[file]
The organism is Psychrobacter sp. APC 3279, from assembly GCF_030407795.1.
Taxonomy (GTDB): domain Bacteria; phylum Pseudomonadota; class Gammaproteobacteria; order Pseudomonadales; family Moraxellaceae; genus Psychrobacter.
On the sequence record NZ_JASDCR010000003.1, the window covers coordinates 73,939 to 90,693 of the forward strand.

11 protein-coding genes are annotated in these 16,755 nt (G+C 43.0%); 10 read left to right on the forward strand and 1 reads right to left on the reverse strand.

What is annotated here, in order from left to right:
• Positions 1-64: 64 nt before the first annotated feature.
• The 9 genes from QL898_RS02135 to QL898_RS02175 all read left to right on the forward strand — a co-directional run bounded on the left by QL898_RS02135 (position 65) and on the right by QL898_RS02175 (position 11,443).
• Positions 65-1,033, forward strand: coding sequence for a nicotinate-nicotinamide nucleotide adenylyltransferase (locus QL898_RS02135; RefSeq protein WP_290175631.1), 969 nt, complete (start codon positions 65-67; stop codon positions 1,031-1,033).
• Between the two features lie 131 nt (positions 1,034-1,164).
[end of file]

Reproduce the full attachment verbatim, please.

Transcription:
The organism is Psychrobacter sp. APC 3279, from assembly GCF_030407795.1.
Taxonomy (GTDB): domain Bacteria; phylum Pseudomonadota; class Gammaproteobacteria; order Pseudomonadales; family Moraxellaceae; genus Psychrobacter.
On the sequence record NZ_JASDCR010000003.1, the window covers coordinates 73,939 to 90,693 of the forward strand.

11 protein-coding genes are annotated in these 16,755 nt (G+C 43.0%); 10 read left to right on the forward strand and 1 reads right to left on the reverse strand.

What is annotated here, in order from left to right:
• Positions 1-64: 64 nt before the first annotated feature.
• The 9 genes from QL898_RS02135 to QL898_RS02175 all read left to right on the forward strand — a co-directional run bounded on the left by QL898_RS02135 (position 65) and on the right by QL898_RS02175 (position 11,443).
• Positions 65-1,033, forward strand: coding sequence for a nicotinate-nicotinamide nucleotide adenylyltransferase (locus QL898_RS02135; RefSeq protein WP_290175631.1), 969 nt, complete (start codon positions 65-67; stop codon positions 1,031-1,033).
• Between the two features lie 131 nt (positions 1,034-1,164).